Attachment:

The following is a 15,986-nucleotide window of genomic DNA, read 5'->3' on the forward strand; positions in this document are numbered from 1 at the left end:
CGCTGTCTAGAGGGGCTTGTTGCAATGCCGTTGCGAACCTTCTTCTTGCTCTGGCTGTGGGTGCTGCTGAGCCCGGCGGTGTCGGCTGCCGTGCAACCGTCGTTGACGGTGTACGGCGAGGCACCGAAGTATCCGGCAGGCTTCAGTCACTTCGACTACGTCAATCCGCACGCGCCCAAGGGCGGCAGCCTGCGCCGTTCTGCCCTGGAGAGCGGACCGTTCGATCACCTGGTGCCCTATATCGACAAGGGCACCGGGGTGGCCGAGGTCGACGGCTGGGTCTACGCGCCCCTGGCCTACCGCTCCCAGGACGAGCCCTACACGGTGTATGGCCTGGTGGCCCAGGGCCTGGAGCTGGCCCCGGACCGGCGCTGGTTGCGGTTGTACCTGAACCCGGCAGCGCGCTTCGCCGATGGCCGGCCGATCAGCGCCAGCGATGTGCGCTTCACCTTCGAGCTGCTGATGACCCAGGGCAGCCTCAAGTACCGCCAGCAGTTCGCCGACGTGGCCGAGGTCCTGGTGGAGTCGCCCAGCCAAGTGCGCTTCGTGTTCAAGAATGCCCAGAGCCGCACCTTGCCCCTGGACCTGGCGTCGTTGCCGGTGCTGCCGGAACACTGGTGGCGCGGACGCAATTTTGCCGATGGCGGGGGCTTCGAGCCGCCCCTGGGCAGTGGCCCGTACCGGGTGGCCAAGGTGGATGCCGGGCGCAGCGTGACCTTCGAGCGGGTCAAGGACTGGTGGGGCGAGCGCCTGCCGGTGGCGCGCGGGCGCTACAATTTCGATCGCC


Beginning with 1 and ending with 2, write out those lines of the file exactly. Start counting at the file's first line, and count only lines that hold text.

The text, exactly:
The following is a 15,986-nucleotide window of genomic DNA, read 5'->3' on the forward strand; positions in this document are numbered from 1 at the left end:
CGCTGTCTAGAGGGGCTTGTTGCAATGCCGTTGCGAACCTTCTTCTTGCTCTGGCTGTGGGTGCTGCTGAGCCCGGCGGTGTCGGCTGCCGTGCAACCGTCGTTGACGGTGTACGGCGAGGCACCGAAGTATCCGGCAGGCTTCAGTCACTTCGACTACGTCAATCCGCACGCGCCCAAGGGCGGCAGCCTGCGCCGTTCTGCCCTGGAGAGCGGACCGTTCGATCACCTGGTGCCCTATATCGACAAGGGCACCGGGGTGGCCGAGGTCGACGGCTGGGTCTACGCGCCCCTGGCCTACCGCTCCCAGGACGAGCCCTACACGGTGTATGGCCTGGTGGCCCAGGGCCTGGAGCTGGCCCCGGACCGGCGCTGGTTGCGGTTGTACCTGAACCCGGCAGCGCGCTTCGCCGATGGCCGGCCGATCAGCGCCAGCGATGTGCGCTTCACCTTCGAGCTGCTGATGACCCAGGGCAGCCTCAAGTACCGCCAGCAGTTCGCCGACGTGGCCGAGGTCCTGGTGGAGTCGCCCAGCCAAGTGCGCTTCGTGTTCAAGAATGCCCAGAGCCGCACCTTGCCCCTGGACCTGGCGTCGTTGCCGGTGCTGCCGGAACACTGGTGGCGCGGACGCAATTTTGCCGATGGCGGGGGCTTCGAGCCGCCCCTGGGCAGTGGCCCGTACCGGGTGGCCAAGGTGGATGCCGGGCGCAGCGTGACCTTCGAGCGGGTCAAGGACTGGTGGGGCGAGCGCCTGCCGGTGGCGCGCGGGCGCTACAATTTCGATCGCC